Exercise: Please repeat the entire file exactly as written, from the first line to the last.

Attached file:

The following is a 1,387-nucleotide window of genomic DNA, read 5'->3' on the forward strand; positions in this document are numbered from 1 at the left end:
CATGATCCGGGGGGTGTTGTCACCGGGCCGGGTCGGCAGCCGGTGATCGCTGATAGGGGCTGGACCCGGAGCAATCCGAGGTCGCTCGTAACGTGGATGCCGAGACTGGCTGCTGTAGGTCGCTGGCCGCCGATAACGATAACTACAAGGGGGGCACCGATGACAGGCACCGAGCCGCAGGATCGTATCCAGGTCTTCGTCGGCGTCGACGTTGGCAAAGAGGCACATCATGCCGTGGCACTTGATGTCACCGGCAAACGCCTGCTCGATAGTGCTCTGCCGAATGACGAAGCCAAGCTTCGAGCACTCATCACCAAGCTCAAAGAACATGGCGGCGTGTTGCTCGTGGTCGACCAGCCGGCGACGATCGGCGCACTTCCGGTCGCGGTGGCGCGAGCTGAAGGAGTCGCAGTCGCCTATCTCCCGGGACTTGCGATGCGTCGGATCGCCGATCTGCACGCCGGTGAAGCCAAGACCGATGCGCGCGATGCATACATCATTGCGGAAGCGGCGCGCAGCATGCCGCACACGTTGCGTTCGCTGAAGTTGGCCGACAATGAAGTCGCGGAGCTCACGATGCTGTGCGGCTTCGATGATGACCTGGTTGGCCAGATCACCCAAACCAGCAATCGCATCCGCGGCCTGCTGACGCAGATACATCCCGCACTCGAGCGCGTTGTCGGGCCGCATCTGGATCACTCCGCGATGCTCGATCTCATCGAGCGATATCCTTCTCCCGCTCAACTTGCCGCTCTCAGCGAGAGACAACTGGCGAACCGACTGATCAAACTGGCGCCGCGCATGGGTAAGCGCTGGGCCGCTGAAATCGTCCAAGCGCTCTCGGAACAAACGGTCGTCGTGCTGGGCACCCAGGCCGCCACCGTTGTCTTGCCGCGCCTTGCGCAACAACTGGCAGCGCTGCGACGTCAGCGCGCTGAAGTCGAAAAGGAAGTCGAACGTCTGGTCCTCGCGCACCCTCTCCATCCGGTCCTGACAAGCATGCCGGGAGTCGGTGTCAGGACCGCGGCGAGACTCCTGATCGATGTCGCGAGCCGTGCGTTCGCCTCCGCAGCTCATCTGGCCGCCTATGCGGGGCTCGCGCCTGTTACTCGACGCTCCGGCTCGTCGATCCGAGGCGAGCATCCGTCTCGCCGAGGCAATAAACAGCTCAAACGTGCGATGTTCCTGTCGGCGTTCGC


The following is a 1,387-nucleotide window of genomic DNA, read 5'->3' on the forward strand; positions in this document are numbered from 1 at the left end:
CATGATCCGGGGGGTGTTGTCACCGGGCCGGGTCGGCAGCCGGTGATCGCTGATAGGGGCTGGACCCGGAGCAATCCGAGGTCGCTCGTAACGTGGATGCCGAGACTGGCTGCTGTAGGTCGCTGGCCGCCGATAACGATAACTACAAGGGGGGCACCGATGACAGGCACCGAGCCGCAGGATCGTATCCAGGTCTTCGTCGGCGTCGACGTTGGCAAAGAGGCACATCATGCCGTGGCACTTGATGTCACCGGCAAACGCCTGCTCGATAGTGCTCTGCCGAATGACGAAGCCAAGCTTCGAGCACTCATCACCAAGCTCAAAGAACATGGCGGCGTGTTGCTCGTGGTCGACCAGCCGGCGACGATCGGCGCACTTCCGGTCGCGGTGGCGCGAGCTGAAGGAGTCGCAGTCGCCTATCTCCCGGGACTTGCGATGCGTCGGATCGCCGATCTGCACGCCGGTGAAGCCAAGACCGATGCGCGCGATGCATACATCATTGCGGAAGCGGCGCGCAGCATGCCGCACACGTTGCGTTCGCTGAAGTTGGCCGACAATGAAGTCGCGGAGCTCACGATGCTGTGCGGCTTCGATGATGACCTGGTTGGCCAGATCACCCAAACCAGCAATCGCATCCGCGGCCTGCTGACGCAGATACATCCCGCACTCGAGCGCGTTGTCGGGCCGCATCTGGATCACTCCGCGATGCTCGATCTCATCGAGCGATATCCTTCTCCCGCTCAACTTGCCGCTCTCAGCGAGAGACAACTGGCGAACCGACTGATCAAACTGGCGCCGCGCATGGGTAAGCGCTGGGCCGCTGAAATCGTCCAAGCGCTCTCGGAACAAACGGTCGTCGTGCTGGGCACCCAGGCCGCCACCGTTGTCTTGCCGCGCCTTGCGCAACAACTGGCAGCGCTGCGACGTCAGCGCGCTGAAGTCGAAAAGGAAGTCGAACGTCTGGTCCTCGCGCACCCTCTCCATCCGGTCCTGACAAGCATGCCGGGAGTCGGTGTCAGGACCGCGGCGAGACTCCTGATCGATGTCGCGAGCCGTGCGTTCGCCTCCGCAGCTCATCTGGCCGCCTATGCGGGGCTCGCGCCTGTTACTCGACGCTCCGGCTCGTCGATCCGAGGCGAGCATCCGTCTCGCCGAGGCAATAAACAGCTCAAACGTGCGATGTTCCTGTCGGCGTTCGC